The sci-fi adventure Serenity fell 47% in its second mission to $5.4M giving Universal just $18M in ten days. The $39M production looks to finish with a not-so-impressive $26-28M. New Line's mobster drama A History of Violence dropped 38% to $5.1M in its third weekend pushing the cume to $16.6M. Rounding out the top ten was the Sony actioner Into the Blue which took in $4.8M, off only 32%. With $13.9M collected so far, the Paul Walker-Jessica Alba pic should conclude with roughly $25M.
A pair of indie films blasted off with sensational results in limited release over the weekend. Warner Independent Pictures debuted its Edward R. Morrow film Good Night, and Good Luck in only eleven theaters but generated $421,446 in ticket sales for a scorching $38,313 average. Directed by George Clooney, the 1950s-set drama earned strong reviews from critics and was also well-liked by the public with exit polls showing that 90% marked the film in the top two boxes. Good Night expands further on Friday and expects to be in over 200 runs on October 21.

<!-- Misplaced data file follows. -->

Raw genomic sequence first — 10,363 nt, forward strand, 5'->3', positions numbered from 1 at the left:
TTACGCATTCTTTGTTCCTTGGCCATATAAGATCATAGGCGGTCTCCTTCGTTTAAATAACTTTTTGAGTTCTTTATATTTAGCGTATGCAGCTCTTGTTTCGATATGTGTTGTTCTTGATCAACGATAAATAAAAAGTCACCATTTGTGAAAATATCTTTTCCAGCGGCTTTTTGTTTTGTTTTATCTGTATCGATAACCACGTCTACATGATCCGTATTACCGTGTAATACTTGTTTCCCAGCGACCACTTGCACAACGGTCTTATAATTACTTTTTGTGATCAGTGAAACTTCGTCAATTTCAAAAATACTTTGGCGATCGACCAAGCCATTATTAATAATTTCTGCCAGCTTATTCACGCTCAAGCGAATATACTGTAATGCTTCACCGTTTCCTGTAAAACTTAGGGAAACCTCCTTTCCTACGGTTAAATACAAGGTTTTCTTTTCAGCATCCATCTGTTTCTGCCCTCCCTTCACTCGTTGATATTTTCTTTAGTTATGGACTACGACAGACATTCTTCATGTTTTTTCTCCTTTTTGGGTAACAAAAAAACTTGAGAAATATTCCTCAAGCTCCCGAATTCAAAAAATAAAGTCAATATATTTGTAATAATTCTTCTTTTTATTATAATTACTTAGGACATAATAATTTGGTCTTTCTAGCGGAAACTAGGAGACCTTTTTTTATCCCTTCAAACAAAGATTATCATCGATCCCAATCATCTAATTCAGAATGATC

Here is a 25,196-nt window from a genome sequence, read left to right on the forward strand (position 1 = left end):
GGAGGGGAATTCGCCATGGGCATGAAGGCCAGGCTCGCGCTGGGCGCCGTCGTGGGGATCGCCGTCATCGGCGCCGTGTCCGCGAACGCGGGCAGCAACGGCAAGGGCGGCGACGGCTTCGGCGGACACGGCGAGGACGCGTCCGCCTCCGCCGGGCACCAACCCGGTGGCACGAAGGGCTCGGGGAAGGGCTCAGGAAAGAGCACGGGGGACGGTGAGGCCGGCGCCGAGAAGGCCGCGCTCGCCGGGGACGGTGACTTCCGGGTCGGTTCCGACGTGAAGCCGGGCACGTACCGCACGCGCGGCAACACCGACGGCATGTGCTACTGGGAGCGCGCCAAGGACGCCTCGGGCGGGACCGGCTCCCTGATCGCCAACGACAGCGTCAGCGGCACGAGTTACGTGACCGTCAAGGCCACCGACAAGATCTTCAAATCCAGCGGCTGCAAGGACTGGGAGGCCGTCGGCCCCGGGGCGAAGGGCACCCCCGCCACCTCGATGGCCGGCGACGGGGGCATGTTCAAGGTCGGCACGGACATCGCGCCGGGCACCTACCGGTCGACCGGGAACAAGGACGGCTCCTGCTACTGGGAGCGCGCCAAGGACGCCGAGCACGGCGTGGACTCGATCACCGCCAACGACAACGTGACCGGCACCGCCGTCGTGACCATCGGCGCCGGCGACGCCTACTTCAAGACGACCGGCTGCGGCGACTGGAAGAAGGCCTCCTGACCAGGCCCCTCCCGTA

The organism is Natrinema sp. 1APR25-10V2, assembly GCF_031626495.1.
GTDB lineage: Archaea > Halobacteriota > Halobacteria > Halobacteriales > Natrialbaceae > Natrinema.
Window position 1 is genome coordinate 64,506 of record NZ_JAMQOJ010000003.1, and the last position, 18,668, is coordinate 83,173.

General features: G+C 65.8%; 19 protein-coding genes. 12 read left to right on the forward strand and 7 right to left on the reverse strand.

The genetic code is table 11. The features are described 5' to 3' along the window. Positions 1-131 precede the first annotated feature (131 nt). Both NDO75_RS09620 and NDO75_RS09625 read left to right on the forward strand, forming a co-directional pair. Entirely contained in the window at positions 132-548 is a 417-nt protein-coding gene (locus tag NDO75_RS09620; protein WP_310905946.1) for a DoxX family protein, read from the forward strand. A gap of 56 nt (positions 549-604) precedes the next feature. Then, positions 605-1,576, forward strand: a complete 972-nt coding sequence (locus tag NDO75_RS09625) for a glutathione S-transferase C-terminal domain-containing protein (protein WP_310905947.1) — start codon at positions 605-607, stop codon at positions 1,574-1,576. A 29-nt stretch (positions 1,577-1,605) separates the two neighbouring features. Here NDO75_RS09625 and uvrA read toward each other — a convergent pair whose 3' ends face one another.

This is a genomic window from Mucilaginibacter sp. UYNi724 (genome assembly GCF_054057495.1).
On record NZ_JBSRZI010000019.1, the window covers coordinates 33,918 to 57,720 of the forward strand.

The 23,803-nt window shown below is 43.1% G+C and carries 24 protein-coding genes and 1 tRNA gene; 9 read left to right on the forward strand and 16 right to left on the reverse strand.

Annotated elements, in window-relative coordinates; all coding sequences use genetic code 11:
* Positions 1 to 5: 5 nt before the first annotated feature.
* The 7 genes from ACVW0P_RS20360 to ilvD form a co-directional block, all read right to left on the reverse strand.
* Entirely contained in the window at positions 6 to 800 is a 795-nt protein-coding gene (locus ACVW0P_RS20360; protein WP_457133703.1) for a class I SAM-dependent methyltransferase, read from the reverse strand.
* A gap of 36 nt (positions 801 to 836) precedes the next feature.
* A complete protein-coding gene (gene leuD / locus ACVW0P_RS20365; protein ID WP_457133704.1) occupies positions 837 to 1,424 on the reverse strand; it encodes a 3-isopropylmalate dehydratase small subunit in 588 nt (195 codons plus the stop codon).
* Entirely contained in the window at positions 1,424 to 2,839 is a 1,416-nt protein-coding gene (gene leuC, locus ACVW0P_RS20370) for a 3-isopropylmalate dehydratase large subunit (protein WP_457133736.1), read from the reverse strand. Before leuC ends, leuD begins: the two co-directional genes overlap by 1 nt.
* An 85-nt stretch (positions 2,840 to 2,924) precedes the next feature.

Meanwhile, Samuel Goldwyn Films and Sony debuted its divorce drama The Squid and the Whale in four locations in New York and grossed $129,844 for a sizzling $32,461 average. Its five-day cume since Wednesday is $154,474. Starring Jeff Daniels and Laura Linney, the award-winning film out of Sundance opens in Los Angeles this Friday.
The five new releases booted half of last weekend's top ten out of the list. Disney's golf drama The Greatest Game Ever Played held up well in its second swing inching up 7% to $3.9M thanks to an additional 796 theaters. With the per-theater average falling 40% and the ten-day total sitting at $8.7M, look for a $17-19M final. Former number one Just Like Heaven dropped 44% to $3.5M in its fourth date pushing its cume to $43.6M. The $58M DreamWorks release seems headed for around $50M.